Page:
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Of the few minor flaws in this gem, it’s worth noting that developers seem too concerned with players finishing the game. Dying can happen often and plays out in a grotesque scene of being chewed on or beaten to death with really no penalty for biting the dust.

That sudden and repeated closure sucks the emotional momentum out of the suspense and too often reminded me that I was part of a game and not an event.

I’ll also mention the game offers a concise but wonderful multiplayer option tied to becoming either a member of the Hunters or Fireflies factions in a pair of complex variations on Team Deathmatches called Supply Raid and Survivors.

Each requires that faction members work together to keep the clan well supplied and alive as they forage and fight across many of the game’s environments.

Developers Naughty Dog could have easily concluded its acclaimed Uncharted trilogy in late 2011 and taken a break to bask in the glory.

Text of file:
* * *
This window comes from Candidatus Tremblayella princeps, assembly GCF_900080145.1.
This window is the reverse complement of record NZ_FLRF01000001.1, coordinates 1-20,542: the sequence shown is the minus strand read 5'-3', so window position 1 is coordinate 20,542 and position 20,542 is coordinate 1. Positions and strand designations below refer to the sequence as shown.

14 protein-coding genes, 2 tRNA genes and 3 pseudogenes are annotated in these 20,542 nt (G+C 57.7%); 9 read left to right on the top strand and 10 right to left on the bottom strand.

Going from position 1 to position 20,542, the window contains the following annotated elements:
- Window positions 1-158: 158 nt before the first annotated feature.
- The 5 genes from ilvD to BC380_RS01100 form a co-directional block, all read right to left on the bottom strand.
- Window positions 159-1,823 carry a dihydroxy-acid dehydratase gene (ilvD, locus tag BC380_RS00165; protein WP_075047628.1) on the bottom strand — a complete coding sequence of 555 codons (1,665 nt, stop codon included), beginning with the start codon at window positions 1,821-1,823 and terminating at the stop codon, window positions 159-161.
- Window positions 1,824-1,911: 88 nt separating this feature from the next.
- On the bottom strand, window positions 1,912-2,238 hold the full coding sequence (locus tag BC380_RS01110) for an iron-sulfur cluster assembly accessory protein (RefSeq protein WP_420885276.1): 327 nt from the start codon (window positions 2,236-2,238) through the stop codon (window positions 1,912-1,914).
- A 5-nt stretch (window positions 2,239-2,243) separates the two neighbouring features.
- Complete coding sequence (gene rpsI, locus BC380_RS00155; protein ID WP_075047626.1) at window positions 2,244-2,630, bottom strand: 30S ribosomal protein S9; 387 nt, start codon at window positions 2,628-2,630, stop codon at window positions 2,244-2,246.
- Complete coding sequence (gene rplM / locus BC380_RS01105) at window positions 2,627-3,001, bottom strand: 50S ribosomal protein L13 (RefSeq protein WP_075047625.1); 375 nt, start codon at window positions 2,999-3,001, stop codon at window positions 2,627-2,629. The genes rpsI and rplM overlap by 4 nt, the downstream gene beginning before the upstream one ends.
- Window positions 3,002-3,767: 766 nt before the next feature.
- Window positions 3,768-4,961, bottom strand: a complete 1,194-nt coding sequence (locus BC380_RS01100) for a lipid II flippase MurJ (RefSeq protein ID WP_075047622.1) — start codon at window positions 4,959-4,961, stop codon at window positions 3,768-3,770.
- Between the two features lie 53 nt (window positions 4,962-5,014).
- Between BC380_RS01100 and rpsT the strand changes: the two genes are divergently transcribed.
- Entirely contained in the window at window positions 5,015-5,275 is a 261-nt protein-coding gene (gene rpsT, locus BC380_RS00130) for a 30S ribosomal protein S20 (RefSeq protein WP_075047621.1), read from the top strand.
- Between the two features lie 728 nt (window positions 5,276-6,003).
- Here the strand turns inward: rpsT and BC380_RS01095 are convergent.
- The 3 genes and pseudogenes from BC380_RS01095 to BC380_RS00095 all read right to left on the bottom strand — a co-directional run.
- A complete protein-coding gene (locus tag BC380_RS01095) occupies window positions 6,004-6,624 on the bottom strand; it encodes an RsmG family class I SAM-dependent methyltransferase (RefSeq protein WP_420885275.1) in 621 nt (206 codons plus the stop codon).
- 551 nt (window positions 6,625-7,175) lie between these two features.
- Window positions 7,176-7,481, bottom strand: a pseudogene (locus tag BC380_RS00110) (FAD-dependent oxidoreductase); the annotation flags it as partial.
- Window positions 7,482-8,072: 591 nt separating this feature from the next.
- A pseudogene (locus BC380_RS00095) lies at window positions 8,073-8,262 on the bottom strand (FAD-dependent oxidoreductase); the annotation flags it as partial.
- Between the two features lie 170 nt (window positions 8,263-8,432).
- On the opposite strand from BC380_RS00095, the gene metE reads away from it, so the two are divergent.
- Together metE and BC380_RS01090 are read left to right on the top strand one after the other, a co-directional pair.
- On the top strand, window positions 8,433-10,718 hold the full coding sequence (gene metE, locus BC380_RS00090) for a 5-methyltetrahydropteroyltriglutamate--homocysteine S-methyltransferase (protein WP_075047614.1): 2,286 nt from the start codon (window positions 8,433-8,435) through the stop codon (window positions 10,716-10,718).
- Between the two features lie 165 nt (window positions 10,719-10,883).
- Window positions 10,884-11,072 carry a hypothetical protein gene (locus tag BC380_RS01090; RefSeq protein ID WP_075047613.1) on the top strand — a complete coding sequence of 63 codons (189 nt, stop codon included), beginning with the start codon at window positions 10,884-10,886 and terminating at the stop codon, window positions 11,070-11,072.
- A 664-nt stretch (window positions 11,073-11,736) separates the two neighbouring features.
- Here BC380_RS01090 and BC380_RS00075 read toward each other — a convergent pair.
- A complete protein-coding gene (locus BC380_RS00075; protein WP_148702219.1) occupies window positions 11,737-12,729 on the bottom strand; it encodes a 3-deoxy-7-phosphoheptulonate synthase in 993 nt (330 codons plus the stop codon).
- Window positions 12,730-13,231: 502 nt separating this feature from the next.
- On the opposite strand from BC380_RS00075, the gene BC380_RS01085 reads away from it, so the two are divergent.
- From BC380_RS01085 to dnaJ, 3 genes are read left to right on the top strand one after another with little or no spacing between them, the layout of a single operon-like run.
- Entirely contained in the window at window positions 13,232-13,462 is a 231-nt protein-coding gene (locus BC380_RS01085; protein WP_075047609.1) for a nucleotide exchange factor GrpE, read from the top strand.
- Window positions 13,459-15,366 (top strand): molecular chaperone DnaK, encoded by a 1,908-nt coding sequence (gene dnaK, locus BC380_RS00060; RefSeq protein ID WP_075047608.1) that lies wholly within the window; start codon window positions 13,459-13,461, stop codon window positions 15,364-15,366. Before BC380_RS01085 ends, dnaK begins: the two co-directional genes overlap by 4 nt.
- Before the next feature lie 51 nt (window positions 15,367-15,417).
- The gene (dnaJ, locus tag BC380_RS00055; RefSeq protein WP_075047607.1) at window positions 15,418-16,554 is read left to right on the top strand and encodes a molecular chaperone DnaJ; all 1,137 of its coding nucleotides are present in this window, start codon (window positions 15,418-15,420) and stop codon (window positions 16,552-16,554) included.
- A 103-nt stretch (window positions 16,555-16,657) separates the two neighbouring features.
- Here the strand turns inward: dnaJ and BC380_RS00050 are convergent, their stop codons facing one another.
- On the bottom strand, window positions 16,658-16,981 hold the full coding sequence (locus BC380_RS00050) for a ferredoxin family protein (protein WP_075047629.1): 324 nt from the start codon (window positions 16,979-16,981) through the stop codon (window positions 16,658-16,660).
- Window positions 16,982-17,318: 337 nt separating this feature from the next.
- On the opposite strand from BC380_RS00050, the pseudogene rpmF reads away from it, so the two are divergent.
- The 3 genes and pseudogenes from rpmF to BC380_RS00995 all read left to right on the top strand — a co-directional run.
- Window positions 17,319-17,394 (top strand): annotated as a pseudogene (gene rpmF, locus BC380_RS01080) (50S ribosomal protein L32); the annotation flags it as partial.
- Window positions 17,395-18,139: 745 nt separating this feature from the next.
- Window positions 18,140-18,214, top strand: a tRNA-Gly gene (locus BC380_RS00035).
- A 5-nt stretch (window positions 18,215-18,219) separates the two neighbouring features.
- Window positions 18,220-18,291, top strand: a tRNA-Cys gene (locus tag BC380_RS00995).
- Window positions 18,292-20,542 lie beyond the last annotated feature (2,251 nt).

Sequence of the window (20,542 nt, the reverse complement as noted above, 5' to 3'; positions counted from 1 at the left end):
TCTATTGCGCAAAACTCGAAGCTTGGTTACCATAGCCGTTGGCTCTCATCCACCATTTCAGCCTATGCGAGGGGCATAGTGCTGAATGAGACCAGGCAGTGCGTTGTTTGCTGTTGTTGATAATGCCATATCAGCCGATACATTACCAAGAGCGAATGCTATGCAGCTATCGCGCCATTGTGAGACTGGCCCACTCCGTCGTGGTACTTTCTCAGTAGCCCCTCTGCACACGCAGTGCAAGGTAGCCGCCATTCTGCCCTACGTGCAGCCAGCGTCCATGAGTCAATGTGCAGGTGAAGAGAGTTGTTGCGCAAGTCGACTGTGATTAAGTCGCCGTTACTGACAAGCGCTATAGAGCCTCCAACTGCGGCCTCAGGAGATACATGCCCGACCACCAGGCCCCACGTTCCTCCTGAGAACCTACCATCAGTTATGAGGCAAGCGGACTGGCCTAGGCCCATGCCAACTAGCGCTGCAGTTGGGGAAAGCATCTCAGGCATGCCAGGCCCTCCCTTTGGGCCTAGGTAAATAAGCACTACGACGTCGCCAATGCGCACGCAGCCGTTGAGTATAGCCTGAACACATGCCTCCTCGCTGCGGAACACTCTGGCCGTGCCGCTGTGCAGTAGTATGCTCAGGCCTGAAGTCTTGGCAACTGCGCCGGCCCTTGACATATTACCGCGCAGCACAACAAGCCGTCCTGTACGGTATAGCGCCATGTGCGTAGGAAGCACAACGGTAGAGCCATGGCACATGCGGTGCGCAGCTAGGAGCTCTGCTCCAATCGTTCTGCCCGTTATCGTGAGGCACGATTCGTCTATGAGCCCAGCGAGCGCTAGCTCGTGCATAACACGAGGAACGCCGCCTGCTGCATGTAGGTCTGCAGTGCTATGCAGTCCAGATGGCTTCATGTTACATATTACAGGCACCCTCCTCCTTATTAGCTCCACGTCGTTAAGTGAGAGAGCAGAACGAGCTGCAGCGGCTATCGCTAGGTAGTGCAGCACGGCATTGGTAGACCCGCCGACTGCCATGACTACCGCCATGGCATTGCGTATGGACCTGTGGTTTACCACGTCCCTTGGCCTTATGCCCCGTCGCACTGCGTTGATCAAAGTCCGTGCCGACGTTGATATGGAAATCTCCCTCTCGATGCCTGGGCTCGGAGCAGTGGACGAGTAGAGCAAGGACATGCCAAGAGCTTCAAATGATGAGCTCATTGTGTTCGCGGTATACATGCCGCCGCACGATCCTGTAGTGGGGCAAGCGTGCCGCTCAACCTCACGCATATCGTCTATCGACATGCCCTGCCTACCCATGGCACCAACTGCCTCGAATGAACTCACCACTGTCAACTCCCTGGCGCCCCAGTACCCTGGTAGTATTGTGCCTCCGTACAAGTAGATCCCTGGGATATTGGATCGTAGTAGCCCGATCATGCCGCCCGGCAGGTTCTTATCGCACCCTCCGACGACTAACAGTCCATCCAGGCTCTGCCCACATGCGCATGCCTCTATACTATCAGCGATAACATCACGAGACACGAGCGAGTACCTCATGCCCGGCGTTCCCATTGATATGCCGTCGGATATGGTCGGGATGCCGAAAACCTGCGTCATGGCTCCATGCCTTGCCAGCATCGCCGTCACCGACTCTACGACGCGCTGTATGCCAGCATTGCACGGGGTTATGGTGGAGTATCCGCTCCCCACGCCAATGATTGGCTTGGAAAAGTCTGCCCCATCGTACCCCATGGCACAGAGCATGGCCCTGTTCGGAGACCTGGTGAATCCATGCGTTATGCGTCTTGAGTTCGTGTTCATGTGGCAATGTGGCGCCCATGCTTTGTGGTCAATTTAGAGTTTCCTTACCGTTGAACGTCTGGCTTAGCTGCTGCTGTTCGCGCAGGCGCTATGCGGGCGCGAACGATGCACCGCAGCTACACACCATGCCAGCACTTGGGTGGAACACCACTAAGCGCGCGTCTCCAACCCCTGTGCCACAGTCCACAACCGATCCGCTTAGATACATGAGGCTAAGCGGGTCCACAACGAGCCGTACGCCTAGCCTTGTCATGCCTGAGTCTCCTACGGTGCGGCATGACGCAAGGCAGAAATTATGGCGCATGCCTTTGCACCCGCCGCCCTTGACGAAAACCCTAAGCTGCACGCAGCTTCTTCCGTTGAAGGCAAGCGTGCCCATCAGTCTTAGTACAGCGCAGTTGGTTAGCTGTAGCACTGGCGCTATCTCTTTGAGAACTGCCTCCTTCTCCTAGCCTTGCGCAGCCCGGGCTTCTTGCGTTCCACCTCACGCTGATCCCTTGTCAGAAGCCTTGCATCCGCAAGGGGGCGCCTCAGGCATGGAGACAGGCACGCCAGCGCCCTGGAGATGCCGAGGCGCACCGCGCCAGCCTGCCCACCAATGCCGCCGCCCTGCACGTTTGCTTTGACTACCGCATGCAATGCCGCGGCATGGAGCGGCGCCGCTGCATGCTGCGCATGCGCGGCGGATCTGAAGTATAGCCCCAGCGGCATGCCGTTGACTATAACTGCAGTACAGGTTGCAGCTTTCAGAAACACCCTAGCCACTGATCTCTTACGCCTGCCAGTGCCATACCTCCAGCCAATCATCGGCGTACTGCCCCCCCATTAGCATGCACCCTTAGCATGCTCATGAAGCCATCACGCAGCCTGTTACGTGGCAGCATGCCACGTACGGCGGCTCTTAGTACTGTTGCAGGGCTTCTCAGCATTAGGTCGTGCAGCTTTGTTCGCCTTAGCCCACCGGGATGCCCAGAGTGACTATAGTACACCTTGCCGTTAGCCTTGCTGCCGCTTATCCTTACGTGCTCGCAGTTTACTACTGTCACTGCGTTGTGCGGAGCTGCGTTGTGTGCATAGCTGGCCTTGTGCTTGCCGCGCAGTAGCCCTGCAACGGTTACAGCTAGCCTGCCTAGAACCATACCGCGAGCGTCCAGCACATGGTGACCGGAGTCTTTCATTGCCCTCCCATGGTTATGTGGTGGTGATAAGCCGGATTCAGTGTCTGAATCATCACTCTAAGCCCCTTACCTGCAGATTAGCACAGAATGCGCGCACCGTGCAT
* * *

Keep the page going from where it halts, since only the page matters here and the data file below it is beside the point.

Instead, it gives us a thrilling gift with The Last of Us, an awesome reminder of the evolution of the PS3-powered video game and its ability to tell an impactful story of hope and horror.

Parental advice: The ESRB (Entertainment Software Rating Board), after watching a friend of Joel’s embed a machete in head of one of the infected and then chop it off while the blood flows like a faucet out of its torso, decided to label this game “M” and that stands for mature — gamers only 17 years and older need only take part in The Last of Us. So don’t let your 14-year-old convince you that “I’m just preparing myself to survive a zombie apocalypse, Dad. Wouldn’t you want me to live?” A player must make horrendous decisions leading to the very bloody and violent death of human characters across an interactive horror show lasting more than 20 hours.